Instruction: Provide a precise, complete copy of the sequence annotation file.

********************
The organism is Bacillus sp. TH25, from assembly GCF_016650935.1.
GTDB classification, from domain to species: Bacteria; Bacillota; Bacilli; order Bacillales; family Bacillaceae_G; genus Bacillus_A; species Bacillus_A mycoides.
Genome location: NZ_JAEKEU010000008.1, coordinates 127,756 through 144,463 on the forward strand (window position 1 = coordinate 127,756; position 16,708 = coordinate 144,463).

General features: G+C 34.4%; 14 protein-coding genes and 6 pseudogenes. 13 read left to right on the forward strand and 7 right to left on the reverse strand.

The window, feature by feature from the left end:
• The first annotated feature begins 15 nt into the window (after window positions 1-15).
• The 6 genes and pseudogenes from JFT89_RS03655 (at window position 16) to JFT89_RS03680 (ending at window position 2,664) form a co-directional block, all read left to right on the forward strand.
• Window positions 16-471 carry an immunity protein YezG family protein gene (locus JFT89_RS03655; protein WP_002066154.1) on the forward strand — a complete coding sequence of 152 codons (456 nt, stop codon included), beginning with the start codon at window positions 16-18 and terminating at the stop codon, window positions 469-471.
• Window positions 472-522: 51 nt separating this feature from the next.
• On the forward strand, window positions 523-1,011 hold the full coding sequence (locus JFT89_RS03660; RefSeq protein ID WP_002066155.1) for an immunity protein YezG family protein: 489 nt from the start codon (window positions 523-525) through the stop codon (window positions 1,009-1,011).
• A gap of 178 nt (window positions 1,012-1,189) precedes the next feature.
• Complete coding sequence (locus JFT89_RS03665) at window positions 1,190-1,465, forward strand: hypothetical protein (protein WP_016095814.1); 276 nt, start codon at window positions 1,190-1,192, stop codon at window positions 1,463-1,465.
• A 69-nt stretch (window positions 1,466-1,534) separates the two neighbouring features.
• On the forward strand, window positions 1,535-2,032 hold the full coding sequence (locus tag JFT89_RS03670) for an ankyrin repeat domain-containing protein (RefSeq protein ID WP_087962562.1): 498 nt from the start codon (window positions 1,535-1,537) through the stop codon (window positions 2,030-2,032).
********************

The organism is Bacillus sp. TH25, from assembly GCF_016650935.1.
GTDB classification, from domain to species: Bacteria; Bacillota; Bacilli; order Bacillales; family Bacillaceae_G; genus Bacillus_A; species Bacillus_A mycoides.
Genome location: NZ_JAEKEU010000008.1, coordinates 127,756 through 144,463 on the forward strand (window position 1 = coordinate 127,756; position 16,708 = coordinate 144,463).

General features: G+C 34.4%; 14 protein-coding genes and 6 pseudogenes. 13 read left to right on the forward strand and 7 right to left on the reverse strand.

The window, feature by feature from the left end:
• The first annotated feature begins 15 nt into the window (after window positions 1-15).
• The 6 genes and pseudogenes from JFT89_RS03655 (at window position 16) to JFT89_RS03680 (ending at window position 2,664) form a co-directional block, all read left to right on the forward strand.
• Window positions 16-471 carry an immunity protein YezG family protein gene (locus JFT89_RS03655; protein WP_002066154.1) on the forward strand — a complete coding sequence of 152 codons (456 nt, stop codon included), beginning with the start codon at window positions 16-18 and terminating at the stop codon, window positions 469-471.
• Window positions 472-522: 51 nt separating this feature from the next.
• On the forward strand, window positions 523-1,011 hold the full coding sequence (locus JFT89_RS03660; RefSeq protein ID WP_002066155.1) for an immunity protein YezG family protein: 489 nt from the start codon (window positions 523-525) through the stop codon (window positions 1,009-1,011).
• A gap of 178 nt (window positions 1,012-1,189) precedes the next feature.
• Complete coding sequence (locus JFT89_RS03665) at window positions 1,190-1,465, forward strand: hypothetical protein (protein WP_016095814.1); 276 nt, start codon at window positions 1,190-1,192, stop codon at window positions 1,463-1,465.
• A 69-nt stretch (window positions 1,466-1,534) separates the two neighbouring features.
• On the forward strand, window positions 1,535-2,032 hold the full coding sequence (locus tag JFT89_RS03670) for an ankyrin repeat domain-containing protein (RefSeq protein ID WP_087962562.1): 498 nt from the start codon (window positions 1,535-1,537) through the stop codon (window positions 2,030-2,032).